Nokia, on its own, sells a million of these small but not so innocuous artefacts every day, day after day. A million a day x 75 kilos per unit per year? Do the maths!
Universal mobile connectivity will be a necessary infrastructure in a sustainable economy – but it has to become a zero waste and zero emissions infrastructure. How, I don’t know – but that has to be the target.
Industrial artefacts don’t have to be technological, to have a big footprint. Paper, for example, is just as important to Finland’s economy as the mobile phone. But the manufacture of a single sheet of A4 paper, as used in my laserpinter, requires ten litres of water. Not for the packet, for one single sheet.
In a country like Finland, with its 188,000 lakes and 265,000 square kilometres (100,000 square miles) of trees, the footprint of paper is not an obvious priority….but globally, these ratios are critical.
Innovation, technology, economics, design. These activities tend to be celebrated as ends in themselves – but they are not, of themselves, virtuous. They are means to an end. If that end incudes unconditional respect for life then – but only then – these activities are worthwhile.
You may argue that this is to state the obvious: That of course Aalto University will respect life, and the conditions that support life.
But I stress the word unconditional. If a commitment is unconditional, it does not mean “take account of”; or “pay due respect to”; or “move steadily towards”. It does not mean “minimise adverse effects on nature”, as it says in that proposed scientific oath – it means a target of no adverse effects.
Unconditional does not mean generating “less waste than any of our competitors” – it means a commitment to zero waste, and zero emissions.
Neither does an unconditional commitment to the biosphere mean adding environment courses to a curriculum that otherwise remains untouched.
Philosophers at Aalto University may argue that there is no logical reason to make this clear ethical commitment. Well, there’s no logical reason why doctors swear the Hippocratic Oath – but they do so, anyway, because it is the right thing to do.
Others among you may worry that the watertight commitment, that I propose, would constrain academic and research freedoms. But the only freedom constrained by this commitment is the freedom to damage the basis of life – and for me, that’s a freedom we have to live without.
Let me be blunt: If you are not for the biosphere, you are against it. Sitting on the fence is no longer an option. The belief that we exist outside the biosphere – a belief which as shaped our universities since the enlightenment – has had, as its objective result, putting the biosphere in peril.
Ethics apart, I’m certain that climbing off the post-Enlightenment fence will give Aalto University incredible competitive advantage. People all over the world are looking for leadership, for an institution to take a stand. People, energy and resources will flock to the first institution that makes this commitment.
An ethical commitment to the biosphere suggests a challenging new focus for Aalto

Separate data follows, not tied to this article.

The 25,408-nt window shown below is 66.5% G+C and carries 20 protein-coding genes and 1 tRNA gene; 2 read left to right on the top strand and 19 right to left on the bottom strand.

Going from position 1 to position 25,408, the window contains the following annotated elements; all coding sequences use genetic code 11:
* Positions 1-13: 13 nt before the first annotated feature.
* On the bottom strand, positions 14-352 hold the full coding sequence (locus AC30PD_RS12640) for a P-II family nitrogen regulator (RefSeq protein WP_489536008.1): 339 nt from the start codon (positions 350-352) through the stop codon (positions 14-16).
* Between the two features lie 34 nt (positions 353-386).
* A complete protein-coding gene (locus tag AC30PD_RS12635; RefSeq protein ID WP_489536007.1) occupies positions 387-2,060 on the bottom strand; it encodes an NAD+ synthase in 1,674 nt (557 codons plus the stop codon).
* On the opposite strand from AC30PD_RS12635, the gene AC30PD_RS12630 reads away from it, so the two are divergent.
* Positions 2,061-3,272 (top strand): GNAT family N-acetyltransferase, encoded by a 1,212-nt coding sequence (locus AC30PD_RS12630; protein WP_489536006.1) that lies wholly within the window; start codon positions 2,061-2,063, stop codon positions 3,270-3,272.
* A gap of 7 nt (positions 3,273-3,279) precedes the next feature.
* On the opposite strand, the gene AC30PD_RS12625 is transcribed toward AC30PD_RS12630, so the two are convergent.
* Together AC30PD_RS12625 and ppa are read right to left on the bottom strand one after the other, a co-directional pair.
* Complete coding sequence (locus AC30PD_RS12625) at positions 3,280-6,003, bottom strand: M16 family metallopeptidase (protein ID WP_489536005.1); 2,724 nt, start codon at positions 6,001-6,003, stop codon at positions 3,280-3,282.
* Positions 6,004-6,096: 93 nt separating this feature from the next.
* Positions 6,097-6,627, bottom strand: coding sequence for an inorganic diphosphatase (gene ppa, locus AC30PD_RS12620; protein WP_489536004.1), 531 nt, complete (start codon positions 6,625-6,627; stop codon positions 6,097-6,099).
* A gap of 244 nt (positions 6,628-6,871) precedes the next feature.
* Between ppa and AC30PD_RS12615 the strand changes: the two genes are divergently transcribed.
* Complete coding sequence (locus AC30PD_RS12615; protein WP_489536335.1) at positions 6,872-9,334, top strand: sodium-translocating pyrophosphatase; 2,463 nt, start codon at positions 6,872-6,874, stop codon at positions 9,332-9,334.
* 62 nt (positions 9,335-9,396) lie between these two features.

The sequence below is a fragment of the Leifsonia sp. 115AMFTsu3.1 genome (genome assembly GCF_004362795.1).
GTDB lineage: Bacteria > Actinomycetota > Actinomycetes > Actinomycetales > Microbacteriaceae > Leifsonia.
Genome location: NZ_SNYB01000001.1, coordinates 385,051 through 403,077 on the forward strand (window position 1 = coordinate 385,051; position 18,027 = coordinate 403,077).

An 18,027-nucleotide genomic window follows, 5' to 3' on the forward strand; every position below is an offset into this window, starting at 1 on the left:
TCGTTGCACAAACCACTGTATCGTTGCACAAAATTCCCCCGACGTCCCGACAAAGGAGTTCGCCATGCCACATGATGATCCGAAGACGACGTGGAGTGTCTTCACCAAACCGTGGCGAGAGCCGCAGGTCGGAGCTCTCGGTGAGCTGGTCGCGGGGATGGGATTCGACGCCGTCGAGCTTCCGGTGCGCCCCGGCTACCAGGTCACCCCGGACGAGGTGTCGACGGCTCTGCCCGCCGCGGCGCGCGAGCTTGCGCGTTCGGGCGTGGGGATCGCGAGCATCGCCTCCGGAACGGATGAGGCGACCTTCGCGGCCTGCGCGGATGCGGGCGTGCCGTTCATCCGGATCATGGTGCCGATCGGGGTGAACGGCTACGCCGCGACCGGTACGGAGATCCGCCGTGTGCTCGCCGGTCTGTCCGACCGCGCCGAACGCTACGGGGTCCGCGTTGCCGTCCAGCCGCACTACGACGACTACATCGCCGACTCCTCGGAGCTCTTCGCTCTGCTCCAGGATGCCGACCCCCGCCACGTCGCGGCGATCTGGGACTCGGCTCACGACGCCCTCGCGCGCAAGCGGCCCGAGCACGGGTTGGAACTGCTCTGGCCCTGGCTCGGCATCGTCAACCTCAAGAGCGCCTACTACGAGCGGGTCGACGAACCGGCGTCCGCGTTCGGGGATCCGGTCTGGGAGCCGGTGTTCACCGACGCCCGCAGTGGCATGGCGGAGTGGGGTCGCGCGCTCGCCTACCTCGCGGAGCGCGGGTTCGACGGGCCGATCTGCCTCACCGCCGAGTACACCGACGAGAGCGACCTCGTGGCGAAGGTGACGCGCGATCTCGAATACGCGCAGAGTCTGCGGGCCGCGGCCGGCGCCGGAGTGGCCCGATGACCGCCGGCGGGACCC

University’s programmes of work. That focus is the notion of resilience.
Resilience is a notion shared by the worlds of ecology, science and engineering. Resilience is also a more evocative and energising word than “sustainability”, which is such an unexciting destination.
Resilience is defined in The Transition Handbook as “the capacity of a system to absorb disturbance, and reorganize, while undergoing change”.
In the context of Aalto University, striving for resilience means the development of the understanding, tools and skills that will enable us to flourish in the absence of the profligate resource consumption we have become used to.
Developing these assets – understanding, tools and skills – will involve a huge amount research, practice, and critical reflection.
Does an unconditional commitment to the health of the biosphere mean that designers should stop designing products? that architects should not design buildings? that engineers should not exploit finite resources and energy to embody their creations?
My question is not a rhetorical one. The inputs and outputs of industrial society are so wildy out of balance, that questions are raised about all its buildings and infrastructures. Business-as-usual, with a new brand name, is surely not an option for Aalto University.
In this context, even if the main focus of their work stops being the design of shiny new buildings and products, there is much work for architects and designers to do.
The architect and engineer’s understanding of space, time, materiality, and process will be valuable as the focus of our innovation shifts to closed loop systems.
Designers and architects are also needed to create and optimise tools:tools for perceiving, seeing, understanding, conversing; tools for sharing and organising and exchanging; nd yes, tools for making things!
The carrying capacity of the biosphere is nor limitless, but neither is it zero!
The ability of the artist to help us perceive the unseen, or the invisible, will also be vital as we reframe our tasks and priorities.
We need to re-imagine the built world not as a landscape framed by certainties, and populated by frozen objects – but as a complex of interacting ecologies: energy, water, mobility, food.
But the stuff we will still make –products, services, infrastructures – will be designed according to principles that are based on respect for life and conditions that support life: low-carbon, resource-efficient, and zero waste.
We need to reconceive Aalto University as part of a complex of regenerative people and institutions that operate in ways that are sensitive to context, to relationships, and to consequences.